Mathematical Finance Seminar – Spring 2021

Schedule for Spring 2021

Seminars are on Thursdays
Time: 4:10pm – 5:25pm
Attention: All talks are available online, via Zoom. Select talks take place in hybrid mode. In-person participation is only available to Columbia affiliates with building access.

Join URL:

Meeting ID: 934 6125 7216

Passcode: Bachelier

Organizers: Ioannis Karatzas, Marcel Nutz, Philip Protter, Xiaofei Shi, Johannes Wiesel

MAFN Seminar Archive

Xunyu Zhou (Columbia)

“Curse of optimality, and how do we break it”


We strive to seek optimality, but often find ourselves trapped in bad “optimal” solutions that are either local optimizers, or are too rigid to leave any room for errors, or are simply based on wrong models or erroneously estimated parameters. A way to break this “curse of optimality” is to engage exploration through randomization. Exploration broadens search space, provides flexibility, and facilitates learning via trial and error. We review some of the latest development in this exploratory approach in the stochastic control setting with continuous time and spaces.

Johannes Wiesel (Columbia)
“Data driven robustness and sensitivity analysis”

Abstract: In this talk I consider sensitivity of a generic stochastic optimization problem to model uncertainty, where I take a non-parametric approach and capture model uncertainty using Wasserstein balls around the postulated model. I provide explicit formulae for the first order correction to both the value function and the optimizer and further extend our results to optimization under linear constraints. Then I present applications to statistics, machine learning, mathematical finance and uncertainty quantification. In particular, I prove that LASSO leads to parameter shrinkage, propose measures to quantify robustness of neural networks to adversarial examples and compute sensitivities of optimised certainty equivalents in finance. I also propose extensions of this framework to a multiperiod setting. This talk is based on joint work with Daniel Bartl, Samuel Drapeau and Jan Obloj.


*Start Time: 2:30pm

*End Time: 3:30 pm

Joint with the Applied Probability and Risk seminar.

Soumik Pal (University of Washington Seattle)

“A Gibbs measure perspective on Schrodinger bridges and entropy regularized optimal transport.”

Abstract:  Consider the problem of matching two independent sets of N i.i.d. observations from two densities. Such matchings correspond to the set of permutations of N labels. For an arbitrary continuous cost function, the optimal assignment problem looks for that permutation that minimizes the total cost of matching each pair of atoms. The empirical distribution of the matched atoms is known to converge to the solution of the Monge-Kantorovich optimal transport problem.

Suppose instead we take a weighted convex combination of the empirical distribution of every matching, weighted proportional to the exponential of their (negative) total cost. Then the resulting distribution converges to the solution of a variational problem, introduced by Follmer, called the entropy-regularized optimal transport. This weighted combination is a variant of entropy regularization for discrete optimal transport similar to the one due introduced by Cuturi for faster computations. For this variant one can describe limiting Gaussian and non-Gaussian distributions that are useful in statistical estimation.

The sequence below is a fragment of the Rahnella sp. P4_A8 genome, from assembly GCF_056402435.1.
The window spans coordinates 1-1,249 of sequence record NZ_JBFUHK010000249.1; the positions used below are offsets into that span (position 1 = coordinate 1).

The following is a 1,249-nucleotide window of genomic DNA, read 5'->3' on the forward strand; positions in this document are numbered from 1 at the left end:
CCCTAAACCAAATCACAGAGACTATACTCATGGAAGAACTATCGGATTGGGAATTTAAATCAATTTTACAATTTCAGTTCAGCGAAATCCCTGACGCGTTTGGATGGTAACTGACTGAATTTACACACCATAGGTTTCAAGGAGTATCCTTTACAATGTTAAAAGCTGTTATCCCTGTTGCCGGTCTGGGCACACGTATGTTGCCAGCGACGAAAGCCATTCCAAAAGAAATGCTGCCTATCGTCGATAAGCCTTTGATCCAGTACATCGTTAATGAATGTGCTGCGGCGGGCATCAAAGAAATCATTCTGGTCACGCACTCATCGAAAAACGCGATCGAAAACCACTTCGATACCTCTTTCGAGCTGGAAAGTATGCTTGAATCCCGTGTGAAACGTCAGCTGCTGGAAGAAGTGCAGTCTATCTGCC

As a big picture, we will discuss how discrete optimal transport problems can be analyzed by classical tools such as U-statistics, exchangeability and combinatorics of symmetric functions. This avoids the use of analytical machinery on metric measure spaces that are frequently used in such problems for the quadratic cost but are unavailable outside that of the Wasserstein spaces.



Joint with the Applied Probability and Risk seminar.

Julio Backhoff-Veraguas (Vienna)

“The mean field Schrödinger problem: large deviations and ergodic behaviour.”
Abstract: In the classical Schrödinger problem the aim is to minimize a relative entropy cost over the laws of processes with a prescribed initial and terminal marginals. Via large deviations theory, a solution to the Schrödinger problem approximates the distribution of a large system of independent particles conditioned to have a prescribed initial and terminal configuration. In the first part of this talk I will explain how the Schrödinger problem looks like when instead of independent particles we allow for weakly dependent ones. Specializing the discussion to a diffusion model with mean field interactions, I will illustrate in the second part of this talk how the effect of conditioning at initial and terminal times is exponentially small at intermediate times under precise ergodicity assumptions.
Based on joint work with Conforti, Gentil and Leonard.


Guillaume Carlier (Dauphine)

“A mean field game model for the evolution of cities”

Abstract: In this talk, I will present a (toy) MFG model for the evolution of residents and firms densities, coupled both by labour market equilibrium conditions  and competition for land use (congestion). This results in a system of two Hamilton-Jacobi-Bellman and two Fokker-Planck equations with a new form of coupling related to optimal transport. This MFG has a convex potential which enables us to find weak solutions by a variational approach. In the case of quadratic Hamiltonians, the problem can be reformulated in Lagrangian terms and solved numerically by an IPFP/Sinkhorn-like scheme. I will present numerical results based on this approach, these simulations exhibit different behaviours with either agglomeration or segregation dominating depending on the initial conditions and parameters. This is a joint work with César Barilla and Jean-Michel Lasry.